Politics of Poverty

Father’s Day raises the question, How much do men care?

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guatemalan father and son_677KB.jpg
Lucas, a farmer in Guatemala, and his son. Photo: Pablo Tosco/Oxfam

As the pandemic threw many household arrangements out the window, it also opened the door for men to step up to do more hands-on care work. The challenge now is to close the care gap even more. A new report offers an action plan.

In June, countries around the world celebrate Father’s Day—a moment to recognize the 80 percent of men who become fathers in their lifetime.

Fatherhood is one of the most powerful expressions of what it means to be a man. It is also, in most societies, a crucial source of power. It enables men to decide who gets access to resources, who has control over their bodies, and what is deemed important.

In other words, it is the basis of various manifestations of patriarchy: from stories of lineage, religion, and founding fathers, to selection of last names and notions of patriotism.

This system has been built with daily patience in routines at homes, schools, and workplaces: who cooks, who cleans, what is recognized as work that deserves to be paid, and who provides care. The division of responsibilities falls into a binary construction: this is what women do, this is what men do.

This is not accidental. It is the system that sustains men’s power.

In all corners of the world today, women do three to ten times more unpaid care and domestic work than men; they also make up 70 percent of the paid care workforce.

Men benefit greatly from this arrangement. It allows us to devote time and energy to leadership positions in businesses and governments. It enables us to decide the rules of the game, and to change the rules as we play it.

We have built a system where men are often in a position of domination over others, especially women, LGBTQI and non-binary people.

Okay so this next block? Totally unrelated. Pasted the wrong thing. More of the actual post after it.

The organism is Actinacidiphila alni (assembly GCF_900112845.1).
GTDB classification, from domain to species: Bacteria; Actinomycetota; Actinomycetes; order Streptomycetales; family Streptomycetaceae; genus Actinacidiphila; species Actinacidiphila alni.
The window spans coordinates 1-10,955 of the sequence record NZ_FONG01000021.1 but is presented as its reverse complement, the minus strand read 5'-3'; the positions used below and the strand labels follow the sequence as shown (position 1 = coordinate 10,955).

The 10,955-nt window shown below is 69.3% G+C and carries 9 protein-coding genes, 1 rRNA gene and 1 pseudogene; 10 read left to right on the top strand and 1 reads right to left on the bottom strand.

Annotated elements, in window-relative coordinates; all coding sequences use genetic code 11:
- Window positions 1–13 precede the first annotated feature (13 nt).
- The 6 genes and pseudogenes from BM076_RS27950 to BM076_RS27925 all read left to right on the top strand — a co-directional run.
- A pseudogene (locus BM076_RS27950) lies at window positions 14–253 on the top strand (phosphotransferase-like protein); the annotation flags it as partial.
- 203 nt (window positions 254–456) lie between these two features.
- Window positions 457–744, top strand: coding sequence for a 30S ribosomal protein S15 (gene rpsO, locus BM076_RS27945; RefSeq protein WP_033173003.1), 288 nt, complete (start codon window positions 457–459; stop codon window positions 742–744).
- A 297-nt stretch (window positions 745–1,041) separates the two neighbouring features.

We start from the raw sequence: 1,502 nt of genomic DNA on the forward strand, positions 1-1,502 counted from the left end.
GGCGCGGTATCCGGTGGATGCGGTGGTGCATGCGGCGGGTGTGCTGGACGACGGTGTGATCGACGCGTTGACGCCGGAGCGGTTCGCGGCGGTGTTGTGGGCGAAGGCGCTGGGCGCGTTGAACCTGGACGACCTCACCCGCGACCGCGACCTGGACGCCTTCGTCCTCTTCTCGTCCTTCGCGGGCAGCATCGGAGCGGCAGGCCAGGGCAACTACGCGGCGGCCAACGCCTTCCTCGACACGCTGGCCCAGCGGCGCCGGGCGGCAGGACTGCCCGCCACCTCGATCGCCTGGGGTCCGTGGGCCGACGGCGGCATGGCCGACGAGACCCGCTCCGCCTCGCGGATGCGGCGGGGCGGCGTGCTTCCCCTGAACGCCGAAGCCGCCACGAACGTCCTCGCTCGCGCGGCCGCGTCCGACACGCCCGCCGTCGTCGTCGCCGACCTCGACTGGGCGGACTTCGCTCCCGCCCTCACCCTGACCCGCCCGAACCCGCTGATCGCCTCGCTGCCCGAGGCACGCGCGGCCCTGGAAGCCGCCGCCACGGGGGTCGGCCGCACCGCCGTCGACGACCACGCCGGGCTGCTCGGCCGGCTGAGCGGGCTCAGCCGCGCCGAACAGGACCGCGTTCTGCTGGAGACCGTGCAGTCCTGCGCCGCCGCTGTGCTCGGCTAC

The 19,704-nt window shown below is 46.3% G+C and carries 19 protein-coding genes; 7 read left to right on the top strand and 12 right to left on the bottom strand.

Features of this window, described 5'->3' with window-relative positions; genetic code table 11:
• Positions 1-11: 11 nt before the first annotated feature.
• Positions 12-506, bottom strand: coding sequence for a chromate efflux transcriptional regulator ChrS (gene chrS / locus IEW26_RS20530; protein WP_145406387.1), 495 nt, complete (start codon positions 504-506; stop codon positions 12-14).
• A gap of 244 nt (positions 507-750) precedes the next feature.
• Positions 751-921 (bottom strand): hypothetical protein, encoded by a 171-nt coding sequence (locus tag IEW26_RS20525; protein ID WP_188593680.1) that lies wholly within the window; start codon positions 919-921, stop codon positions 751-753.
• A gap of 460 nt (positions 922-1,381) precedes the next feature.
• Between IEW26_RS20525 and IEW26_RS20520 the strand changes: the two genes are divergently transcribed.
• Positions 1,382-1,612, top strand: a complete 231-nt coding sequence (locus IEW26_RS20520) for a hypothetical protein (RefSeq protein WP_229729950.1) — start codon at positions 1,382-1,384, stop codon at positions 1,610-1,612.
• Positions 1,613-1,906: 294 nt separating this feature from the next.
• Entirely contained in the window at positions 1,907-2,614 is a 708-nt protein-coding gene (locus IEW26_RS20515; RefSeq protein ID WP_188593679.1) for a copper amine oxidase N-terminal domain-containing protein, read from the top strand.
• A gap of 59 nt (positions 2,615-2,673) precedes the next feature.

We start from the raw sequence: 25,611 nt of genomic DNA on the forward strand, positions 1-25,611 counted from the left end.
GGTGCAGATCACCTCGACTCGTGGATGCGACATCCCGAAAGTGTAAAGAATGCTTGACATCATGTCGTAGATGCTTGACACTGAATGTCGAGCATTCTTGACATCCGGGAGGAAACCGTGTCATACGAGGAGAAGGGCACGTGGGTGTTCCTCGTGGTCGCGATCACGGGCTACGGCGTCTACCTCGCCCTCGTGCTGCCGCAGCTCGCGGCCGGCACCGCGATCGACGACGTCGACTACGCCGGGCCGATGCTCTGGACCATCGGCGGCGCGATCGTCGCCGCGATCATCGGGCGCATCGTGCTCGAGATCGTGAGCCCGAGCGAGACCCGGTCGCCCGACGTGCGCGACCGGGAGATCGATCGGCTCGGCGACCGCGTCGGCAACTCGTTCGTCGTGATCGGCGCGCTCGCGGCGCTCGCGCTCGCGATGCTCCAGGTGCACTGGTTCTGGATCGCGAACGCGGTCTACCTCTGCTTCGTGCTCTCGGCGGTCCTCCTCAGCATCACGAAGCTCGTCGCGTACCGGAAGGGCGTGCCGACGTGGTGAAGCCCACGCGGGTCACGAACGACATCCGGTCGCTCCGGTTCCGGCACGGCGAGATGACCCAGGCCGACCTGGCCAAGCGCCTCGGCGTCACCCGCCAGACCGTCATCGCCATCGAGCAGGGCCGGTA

Surprisingly, the pandemic has nibbled away at the edges of this system, at least in the home. A new report from Promundo finds that in the past year, “men have been carrying out more hands-on care work than any time in recent history.”

State of the World’s Fathers finds that, right now, we have a small window of opportunity to foster transformative change. Small because, at the current pace, the report states, the “world is at least 92 years away from achieving equality in unpaid care work between men and women.”

This Father’s Day offers a unique opportunity for reflection. More men are finding a way to regain their own humanity by engaging in domestic work and care work. As men, we need to hold these things together and ask ourselves: are we strong enough to change? Can we find in care the path to redemption from patriarchy?

Male violence and male care

Sadly, for millennia, men’s tendency toward violence has been tolerated and disregarded—and our ability to care for others has been discouraged. This situation hurts everyone, including the men and boys who are dehumanized.

In our patriarchal culture, men are allowed to express anger and frustration openly, while discouraged to express emotions or shed tears.

Before the pandemic, the rate of instances of male violence against women, LGBTQI, non-binary people, and children were alarming. But it’s gotten worse, as the lockdowns intensified pressures in the household. UN data from 142 studies in 44 countries point to an alarming increase in men’s violence against women during COVID-19.

It doesn’t have to be this way. Providing care is not a biological trait. The acts of caring, to be cared for, and care for others constitute a central element of what makes us human.

It is a fundamental part of society. We should regard it as a social good that contributes to our social and economic well being; and we should recognize and redistribute care work among all of us, not just women and girls.

From reflection to action

The new report offers a way forward with a 7-point action plan for achieving equality in care work.

Oxfam joins the call for men to use their privilege and power to change as individuals, to defy outdated, harmful laws, and to create a culture that values and respects care.

  1. Establish national care policies that recognize, reduce, and redistribute care work equally between men and women.
  2. Provide equal, job-protected, fully paid parental leave for all parents as a national policy.
  3. Design and expand social protection programs to redistribute care equally between women and men, while keeping a focus on the needs and rights of women and girls.
  4. Transform health sector institutions to promote fathers’ involvement—from the prenatal period through birth and childhood—and to encourage men as caregivers.
  5. Promote an ethic of male care in social norms, through schools, media, and other key institutions.
  6. Change workplace conditions, culture, and policies to support workers’ caregiving—and mandate those changes in national legislation.
  7. Hold male political leaders accountable for their support of care policies, while advocating for women’s equality in political leadership.

Join us this Father’s Day in exploring new ways for men to engage with their families, and to commit to the real work of caring.

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